The smell of burning Okoume’ resin fills the air as we arrive in the village of Doussala, Gabon, a small isolated village of 20 to 30 Gabonese. Three hours of slogging through rutted, saturated clay track, crossing several rivers and streams on rickety wooden bridges, brings us from Tchibanga to this village at the edge of Moukalaba-Doudou National Park. Preparations are underway for an evening Bwiti ceremony.
The Bwiti experience is founded on traditional religious beliefs practiced among the forest societies of Gabon. Combining elements of fire, dance, drumming, and chanting, tonight’s ceremony appears to be fueled by beer and palm wine. A burning vat of Okoume’ resin focusses the ritual that fuses animism, ancestor worship and some elements of Christianity. The N’ganga are spiritual leaders respected in the community, responsible for carrying the tradition forward.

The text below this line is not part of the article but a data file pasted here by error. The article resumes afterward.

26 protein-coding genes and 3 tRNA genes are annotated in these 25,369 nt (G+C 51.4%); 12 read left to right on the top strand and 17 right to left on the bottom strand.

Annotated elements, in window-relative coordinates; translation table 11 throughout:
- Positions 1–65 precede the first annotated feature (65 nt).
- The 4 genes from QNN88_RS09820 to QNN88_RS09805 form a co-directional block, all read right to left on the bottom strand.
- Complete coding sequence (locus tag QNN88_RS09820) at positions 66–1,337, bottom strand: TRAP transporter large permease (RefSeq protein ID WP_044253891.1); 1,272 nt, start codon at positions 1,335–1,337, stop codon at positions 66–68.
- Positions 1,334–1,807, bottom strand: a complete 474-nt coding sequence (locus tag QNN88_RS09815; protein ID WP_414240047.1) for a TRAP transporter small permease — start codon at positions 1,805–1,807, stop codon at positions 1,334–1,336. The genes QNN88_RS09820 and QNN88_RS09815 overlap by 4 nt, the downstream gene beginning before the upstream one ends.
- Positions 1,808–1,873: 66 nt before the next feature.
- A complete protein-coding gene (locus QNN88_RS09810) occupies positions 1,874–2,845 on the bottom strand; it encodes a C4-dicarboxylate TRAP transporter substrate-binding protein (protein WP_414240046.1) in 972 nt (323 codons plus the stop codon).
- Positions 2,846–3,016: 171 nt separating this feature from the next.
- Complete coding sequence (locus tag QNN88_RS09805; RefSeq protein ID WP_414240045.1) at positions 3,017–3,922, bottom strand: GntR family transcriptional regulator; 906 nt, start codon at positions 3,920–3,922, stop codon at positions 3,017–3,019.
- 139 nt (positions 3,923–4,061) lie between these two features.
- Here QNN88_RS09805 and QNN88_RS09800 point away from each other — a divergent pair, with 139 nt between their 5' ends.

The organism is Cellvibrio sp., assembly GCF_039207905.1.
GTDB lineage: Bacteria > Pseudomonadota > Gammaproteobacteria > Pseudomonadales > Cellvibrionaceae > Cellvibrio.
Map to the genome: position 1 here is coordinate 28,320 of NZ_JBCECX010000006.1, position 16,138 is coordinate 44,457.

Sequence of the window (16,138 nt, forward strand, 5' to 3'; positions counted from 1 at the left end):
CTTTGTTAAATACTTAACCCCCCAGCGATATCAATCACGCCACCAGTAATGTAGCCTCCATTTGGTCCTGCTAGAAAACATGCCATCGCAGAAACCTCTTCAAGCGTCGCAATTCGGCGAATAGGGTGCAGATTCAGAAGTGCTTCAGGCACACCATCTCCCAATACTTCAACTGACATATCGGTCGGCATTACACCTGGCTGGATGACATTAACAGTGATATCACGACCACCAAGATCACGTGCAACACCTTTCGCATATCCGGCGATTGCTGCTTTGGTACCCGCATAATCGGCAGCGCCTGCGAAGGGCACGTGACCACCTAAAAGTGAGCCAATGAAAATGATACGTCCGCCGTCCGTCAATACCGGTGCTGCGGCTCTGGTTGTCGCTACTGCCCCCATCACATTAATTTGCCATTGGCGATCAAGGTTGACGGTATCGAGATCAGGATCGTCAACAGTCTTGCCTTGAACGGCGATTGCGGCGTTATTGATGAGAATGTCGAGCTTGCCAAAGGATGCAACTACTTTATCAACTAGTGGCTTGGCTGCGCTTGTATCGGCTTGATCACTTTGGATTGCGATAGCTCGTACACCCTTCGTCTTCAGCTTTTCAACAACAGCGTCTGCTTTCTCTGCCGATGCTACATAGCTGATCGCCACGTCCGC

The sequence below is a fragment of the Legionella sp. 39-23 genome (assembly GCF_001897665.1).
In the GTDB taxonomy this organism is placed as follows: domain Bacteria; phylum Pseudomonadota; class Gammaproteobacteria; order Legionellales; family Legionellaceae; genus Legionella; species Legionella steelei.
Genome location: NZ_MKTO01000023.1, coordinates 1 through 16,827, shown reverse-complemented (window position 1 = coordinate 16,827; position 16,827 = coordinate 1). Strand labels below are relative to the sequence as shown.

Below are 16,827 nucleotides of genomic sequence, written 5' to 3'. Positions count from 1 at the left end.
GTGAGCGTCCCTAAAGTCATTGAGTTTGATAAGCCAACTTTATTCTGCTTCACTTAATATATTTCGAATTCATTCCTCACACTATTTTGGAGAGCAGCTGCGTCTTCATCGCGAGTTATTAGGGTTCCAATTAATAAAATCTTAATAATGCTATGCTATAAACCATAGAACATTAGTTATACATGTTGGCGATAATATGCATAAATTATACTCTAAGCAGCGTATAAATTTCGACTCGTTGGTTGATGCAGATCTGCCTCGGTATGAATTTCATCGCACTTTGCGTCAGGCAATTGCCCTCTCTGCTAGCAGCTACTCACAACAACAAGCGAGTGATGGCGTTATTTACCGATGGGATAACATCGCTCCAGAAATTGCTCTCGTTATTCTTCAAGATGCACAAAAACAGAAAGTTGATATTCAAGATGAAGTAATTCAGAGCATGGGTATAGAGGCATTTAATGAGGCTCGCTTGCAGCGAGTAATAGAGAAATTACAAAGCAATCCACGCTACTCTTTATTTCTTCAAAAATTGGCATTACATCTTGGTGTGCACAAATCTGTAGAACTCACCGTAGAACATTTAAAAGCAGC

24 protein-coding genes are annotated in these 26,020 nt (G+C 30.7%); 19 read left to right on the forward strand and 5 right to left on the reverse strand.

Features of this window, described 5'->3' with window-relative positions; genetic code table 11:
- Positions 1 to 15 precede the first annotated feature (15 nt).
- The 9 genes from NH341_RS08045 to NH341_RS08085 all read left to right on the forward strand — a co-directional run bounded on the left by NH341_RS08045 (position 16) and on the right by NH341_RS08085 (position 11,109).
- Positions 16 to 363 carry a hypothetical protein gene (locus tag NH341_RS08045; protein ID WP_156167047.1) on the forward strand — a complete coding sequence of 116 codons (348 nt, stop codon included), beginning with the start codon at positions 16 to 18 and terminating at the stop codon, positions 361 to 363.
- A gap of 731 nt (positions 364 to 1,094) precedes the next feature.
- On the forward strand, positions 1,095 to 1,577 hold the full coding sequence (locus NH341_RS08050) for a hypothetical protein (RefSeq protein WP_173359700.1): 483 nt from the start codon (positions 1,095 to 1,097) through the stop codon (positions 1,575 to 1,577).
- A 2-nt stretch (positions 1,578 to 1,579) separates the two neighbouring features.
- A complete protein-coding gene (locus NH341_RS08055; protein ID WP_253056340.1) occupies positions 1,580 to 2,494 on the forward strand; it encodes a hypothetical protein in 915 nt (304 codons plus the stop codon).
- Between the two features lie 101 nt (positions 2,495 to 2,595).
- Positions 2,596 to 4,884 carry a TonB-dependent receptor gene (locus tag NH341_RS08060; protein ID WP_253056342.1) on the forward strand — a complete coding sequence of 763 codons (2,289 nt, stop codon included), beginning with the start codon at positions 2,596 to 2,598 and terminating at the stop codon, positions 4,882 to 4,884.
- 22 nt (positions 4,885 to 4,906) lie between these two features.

This is not a Bwiti initiation ceremony, where boys, including girls in some cultures, are initiated to adulthood through a spiritual journey that involves the ingestion of the sacred plant iboga. This ceremony is about communicating with the spirit world. A quest, not a coming of age, led by the N’ganga, to converse with animal, plant, and ancestral spirits, hoping to appease those spirits malevolent, and seek guidance from spirits beneficial.
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